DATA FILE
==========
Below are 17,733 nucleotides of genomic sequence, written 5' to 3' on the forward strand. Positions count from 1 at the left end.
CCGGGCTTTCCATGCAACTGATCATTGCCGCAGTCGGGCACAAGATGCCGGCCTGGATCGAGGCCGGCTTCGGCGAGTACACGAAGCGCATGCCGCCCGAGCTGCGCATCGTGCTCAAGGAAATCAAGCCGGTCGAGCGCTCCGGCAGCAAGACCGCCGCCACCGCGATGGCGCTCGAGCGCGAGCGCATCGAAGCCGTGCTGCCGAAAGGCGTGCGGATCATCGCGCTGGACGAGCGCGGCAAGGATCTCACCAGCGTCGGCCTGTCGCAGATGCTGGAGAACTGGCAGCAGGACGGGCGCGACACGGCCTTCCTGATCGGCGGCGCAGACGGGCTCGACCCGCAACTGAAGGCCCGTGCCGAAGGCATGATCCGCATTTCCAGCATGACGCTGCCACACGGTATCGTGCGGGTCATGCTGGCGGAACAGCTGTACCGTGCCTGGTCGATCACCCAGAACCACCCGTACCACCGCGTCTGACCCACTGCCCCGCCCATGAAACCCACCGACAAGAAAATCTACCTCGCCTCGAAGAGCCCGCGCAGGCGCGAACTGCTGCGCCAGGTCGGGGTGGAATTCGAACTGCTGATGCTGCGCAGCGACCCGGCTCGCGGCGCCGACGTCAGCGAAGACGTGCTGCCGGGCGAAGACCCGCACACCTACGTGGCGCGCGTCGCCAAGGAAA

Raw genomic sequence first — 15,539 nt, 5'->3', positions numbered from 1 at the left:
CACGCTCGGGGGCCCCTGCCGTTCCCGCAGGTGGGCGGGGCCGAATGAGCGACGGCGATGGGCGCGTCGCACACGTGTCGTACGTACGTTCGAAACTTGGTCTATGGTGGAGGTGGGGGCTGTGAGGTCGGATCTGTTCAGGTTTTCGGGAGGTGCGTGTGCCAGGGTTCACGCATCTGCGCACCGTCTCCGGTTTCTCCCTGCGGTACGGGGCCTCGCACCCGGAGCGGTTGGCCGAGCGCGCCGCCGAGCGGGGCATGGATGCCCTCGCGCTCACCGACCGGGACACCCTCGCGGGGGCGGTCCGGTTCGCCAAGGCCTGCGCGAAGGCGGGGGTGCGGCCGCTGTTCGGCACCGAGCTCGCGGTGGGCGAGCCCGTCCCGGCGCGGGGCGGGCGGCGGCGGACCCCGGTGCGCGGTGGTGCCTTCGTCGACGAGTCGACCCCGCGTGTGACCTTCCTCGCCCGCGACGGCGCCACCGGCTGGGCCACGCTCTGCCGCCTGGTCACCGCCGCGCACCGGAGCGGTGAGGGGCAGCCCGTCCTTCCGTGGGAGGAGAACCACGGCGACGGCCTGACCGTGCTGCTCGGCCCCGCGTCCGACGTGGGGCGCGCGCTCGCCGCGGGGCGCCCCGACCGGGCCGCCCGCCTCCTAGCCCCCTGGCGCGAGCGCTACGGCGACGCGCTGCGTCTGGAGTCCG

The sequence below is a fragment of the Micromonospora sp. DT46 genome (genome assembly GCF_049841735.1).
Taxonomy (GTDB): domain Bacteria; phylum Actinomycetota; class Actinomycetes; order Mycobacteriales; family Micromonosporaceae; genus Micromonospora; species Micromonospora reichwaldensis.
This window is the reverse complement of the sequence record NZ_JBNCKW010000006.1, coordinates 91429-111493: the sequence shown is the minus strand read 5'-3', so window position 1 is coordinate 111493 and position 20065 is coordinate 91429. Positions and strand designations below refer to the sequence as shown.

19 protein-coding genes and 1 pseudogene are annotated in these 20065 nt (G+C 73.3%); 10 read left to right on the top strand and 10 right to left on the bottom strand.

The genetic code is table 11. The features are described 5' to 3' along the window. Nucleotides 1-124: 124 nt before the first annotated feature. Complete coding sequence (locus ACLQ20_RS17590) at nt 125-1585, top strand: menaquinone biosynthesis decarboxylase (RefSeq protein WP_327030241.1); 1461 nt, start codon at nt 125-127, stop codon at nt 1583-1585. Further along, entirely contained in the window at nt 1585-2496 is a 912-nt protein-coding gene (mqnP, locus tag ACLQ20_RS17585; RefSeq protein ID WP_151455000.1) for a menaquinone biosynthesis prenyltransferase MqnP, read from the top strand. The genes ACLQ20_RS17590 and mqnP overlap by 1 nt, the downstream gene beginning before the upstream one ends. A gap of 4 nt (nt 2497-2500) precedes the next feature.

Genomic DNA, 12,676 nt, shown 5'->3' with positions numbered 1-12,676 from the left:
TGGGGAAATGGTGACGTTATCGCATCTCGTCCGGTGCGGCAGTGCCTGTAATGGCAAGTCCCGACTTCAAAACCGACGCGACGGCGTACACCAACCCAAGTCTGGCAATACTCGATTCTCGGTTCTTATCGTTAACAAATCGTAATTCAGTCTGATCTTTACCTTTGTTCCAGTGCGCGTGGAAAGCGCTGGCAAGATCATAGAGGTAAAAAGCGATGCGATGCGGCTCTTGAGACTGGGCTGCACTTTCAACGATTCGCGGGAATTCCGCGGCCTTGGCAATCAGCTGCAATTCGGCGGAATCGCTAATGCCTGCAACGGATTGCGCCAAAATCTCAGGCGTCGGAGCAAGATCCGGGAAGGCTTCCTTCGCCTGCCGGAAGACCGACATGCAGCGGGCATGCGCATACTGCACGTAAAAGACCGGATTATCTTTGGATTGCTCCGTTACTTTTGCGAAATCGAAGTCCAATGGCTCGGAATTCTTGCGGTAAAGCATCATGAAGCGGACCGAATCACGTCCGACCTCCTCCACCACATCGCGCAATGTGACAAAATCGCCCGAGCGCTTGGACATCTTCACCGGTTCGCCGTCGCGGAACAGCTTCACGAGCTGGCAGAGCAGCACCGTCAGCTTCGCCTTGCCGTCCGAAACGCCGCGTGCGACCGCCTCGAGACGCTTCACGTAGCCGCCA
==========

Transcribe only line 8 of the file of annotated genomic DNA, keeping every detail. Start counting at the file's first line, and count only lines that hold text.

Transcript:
19 protein-coding genes and 1 pseudogene are annotated in these 20065 nt (G+C 73.3%); 10 read left to right on the top strand and 10 right to left on the bottom strand.